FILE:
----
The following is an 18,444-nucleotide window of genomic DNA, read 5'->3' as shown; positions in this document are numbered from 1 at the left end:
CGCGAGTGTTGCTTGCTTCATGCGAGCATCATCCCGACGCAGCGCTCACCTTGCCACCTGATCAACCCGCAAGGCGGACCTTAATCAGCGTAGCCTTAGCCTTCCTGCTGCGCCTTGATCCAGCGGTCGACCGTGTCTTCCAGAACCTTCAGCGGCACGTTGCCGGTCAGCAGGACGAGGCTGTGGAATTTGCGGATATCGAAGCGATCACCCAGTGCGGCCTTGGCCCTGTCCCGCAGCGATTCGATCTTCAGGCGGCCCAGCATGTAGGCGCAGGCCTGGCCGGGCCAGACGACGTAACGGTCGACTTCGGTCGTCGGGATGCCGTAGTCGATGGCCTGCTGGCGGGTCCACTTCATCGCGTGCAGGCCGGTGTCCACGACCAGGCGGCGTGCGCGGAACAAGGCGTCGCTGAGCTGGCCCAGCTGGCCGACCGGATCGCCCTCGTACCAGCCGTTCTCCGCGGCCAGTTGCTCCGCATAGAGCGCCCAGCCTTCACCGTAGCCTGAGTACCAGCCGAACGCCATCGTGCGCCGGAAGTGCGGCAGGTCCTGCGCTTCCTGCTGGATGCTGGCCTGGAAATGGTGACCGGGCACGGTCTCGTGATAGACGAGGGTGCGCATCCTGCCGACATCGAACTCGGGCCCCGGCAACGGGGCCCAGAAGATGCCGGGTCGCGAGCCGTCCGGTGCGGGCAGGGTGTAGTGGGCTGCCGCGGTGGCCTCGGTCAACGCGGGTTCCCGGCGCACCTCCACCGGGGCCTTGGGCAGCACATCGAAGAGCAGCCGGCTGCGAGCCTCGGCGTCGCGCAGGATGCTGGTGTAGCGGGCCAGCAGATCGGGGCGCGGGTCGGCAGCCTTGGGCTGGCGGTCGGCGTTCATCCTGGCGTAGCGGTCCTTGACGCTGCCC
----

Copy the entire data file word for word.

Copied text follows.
The following is an 18,444-nucleotide window of genomic DNA, read 5'->3' as shown; positions in this document are numbered from 1 at the left end:
CGCGAGTGTTGCTTGCTTCATGCGAGCATCATCCCGACGCAGCGCTCACCTTGCCACCTGATCAACCCGCAAGGCGGACCTTAATCAGCGTAGCCTTAGCCTTCCTGCTGCGCCTTGATCCAGCGGTCGACCGTGTCTTCCAGAACCTTCAGCGGCACGTTGCCGGTCAGCAGGACGAGGCTGTGGAATTTGCGGATATCGAAGCGATCACCCAGTGCGGCCTTGGCCCTGTCCCGCAGCGATTCGATCTTCAGGCGGCCCAGCATGTAGGCGCAGGCCTGGCCGGGCCAGACGACGTAACGGTCGACTTCGGTCGTCGGGATGCCGTAGTCGATGGCCTGCTGGCGGGTCCACTTCATCGCGTGCAGGCCGGTGTCCACGACCAGGCGGCGTGCGCGGAACAAGGCGTCGCTGAGCTGGCCCAGCTGGCCGACCGGATCGCCCTCGTACCAGCCGTTCTCCGCGGCCAGTTGCTCCGCATAGAGCGCCCAGCCTTCACCGTAGCCTGAGTACCAGCCGAACGCCATCGTGCGCCGGAAGTGCGGCAGGTCCTGCGCTTCCTGCTGGATGCTGGCCTGGAAATGGTGACCGGGCACGGTCTCGTGATAGACGAGGGTGCGCATCCTGCCGACATCGAACTCGGGCCCCGGCAACGGGGCCCAGAAGATGCCGGGTCGCGAGCCGTCCGGTGCGGGCAGGGTGTAGTGGGCTGCCGCGGTGGCCTCGGTCAACGCGGGTTCCCGGCGCACCTCCACCGGGGCCTTGGGCAGCACATCGAAGAGCAGCCGGCTGCGAGCCTCGGCGTCGCGCAGGATGCTGGTGTAGCGGGCCAGCAGATCGGGGCGCGGGTCGGCAGCCTTGGGCTGGCGGTCGGCGTTCATCCTGGCGTAGCGGTCCTTGACGCTGCCC